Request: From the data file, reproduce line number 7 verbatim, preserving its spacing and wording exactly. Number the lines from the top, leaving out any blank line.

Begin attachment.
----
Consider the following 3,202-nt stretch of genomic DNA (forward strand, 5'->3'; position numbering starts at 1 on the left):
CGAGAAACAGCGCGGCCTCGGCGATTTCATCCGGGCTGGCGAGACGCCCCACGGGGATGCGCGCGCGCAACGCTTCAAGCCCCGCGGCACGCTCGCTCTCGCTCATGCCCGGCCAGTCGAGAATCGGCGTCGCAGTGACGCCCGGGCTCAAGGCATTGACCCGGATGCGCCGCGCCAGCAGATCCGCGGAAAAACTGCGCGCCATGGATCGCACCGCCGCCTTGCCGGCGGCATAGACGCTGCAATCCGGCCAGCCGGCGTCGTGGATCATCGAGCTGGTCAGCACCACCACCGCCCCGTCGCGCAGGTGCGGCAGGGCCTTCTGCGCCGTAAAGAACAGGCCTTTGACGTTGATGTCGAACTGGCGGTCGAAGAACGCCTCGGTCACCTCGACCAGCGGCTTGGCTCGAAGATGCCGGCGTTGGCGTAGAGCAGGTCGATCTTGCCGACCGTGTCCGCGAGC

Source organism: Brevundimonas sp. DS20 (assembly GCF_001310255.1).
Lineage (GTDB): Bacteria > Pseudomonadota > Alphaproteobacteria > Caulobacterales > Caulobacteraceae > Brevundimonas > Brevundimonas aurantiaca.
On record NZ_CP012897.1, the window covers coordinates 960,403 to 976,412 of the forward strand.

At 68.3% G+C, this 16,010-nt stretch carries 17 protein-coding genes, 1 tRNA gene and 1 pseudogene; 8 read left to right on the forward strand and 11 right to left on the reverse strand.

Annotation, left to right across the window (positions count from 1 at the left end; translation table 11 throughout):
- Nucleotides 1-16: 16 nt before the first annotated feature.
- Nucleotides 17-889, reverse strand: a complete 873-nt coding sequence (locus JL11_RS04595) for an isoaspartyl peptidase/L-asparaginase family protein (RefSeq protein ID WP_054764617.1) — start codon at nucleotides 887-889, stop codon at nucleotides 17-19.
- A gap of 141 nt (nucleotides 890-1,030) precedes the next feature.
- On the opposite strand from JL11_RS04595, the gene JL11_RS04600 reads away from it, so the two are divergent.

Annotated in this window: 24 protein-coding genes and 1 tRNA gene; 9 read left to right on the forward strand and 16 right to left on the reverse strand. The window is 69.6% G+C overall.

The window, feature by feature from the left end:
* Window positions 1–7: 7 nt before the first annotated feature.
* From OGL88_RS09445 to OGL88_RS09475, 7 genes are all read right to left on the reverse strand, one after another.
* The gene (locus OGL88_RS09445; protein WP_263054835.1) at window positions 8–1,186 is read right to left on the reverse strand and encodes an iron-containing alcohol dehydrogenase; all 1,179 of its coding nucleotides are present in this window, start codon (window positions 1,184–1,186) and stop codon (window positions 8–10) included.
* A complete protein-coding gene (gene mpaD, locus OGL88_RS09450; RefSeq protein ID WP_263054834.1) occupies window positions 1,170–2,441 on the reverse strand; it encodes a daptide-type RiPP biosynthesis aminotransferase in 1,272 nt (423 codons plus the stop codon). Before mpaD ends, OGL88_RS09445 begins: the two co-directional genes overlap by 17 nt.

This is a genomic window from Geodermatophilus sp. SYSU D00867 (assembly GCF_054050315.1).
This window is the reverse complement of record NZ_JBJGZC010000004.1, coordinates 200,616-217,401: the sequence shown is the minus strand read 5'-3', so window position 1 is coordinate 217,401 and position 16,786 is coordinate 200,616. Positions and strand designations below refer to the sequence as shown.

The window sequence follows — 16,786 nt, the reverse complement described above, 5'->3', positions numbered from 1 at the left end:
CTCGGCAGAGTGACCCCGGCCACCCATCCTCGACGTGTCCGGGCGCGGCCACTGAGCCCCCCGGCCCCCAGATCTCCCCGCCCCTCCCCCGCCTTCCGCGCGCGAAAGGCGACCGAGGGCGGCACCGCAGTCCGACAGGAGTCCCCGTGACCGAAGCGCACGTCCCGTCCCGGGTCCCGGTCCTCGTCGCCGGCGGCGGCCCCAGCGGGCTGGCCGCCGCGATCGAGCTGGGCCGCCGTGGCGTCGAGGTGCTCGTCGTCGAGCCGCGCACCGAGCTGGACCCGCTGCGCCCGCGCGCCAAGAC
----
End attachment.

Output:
Annotation, left to right across the window (positions count from 1 at the left end; translation table 11 throughout):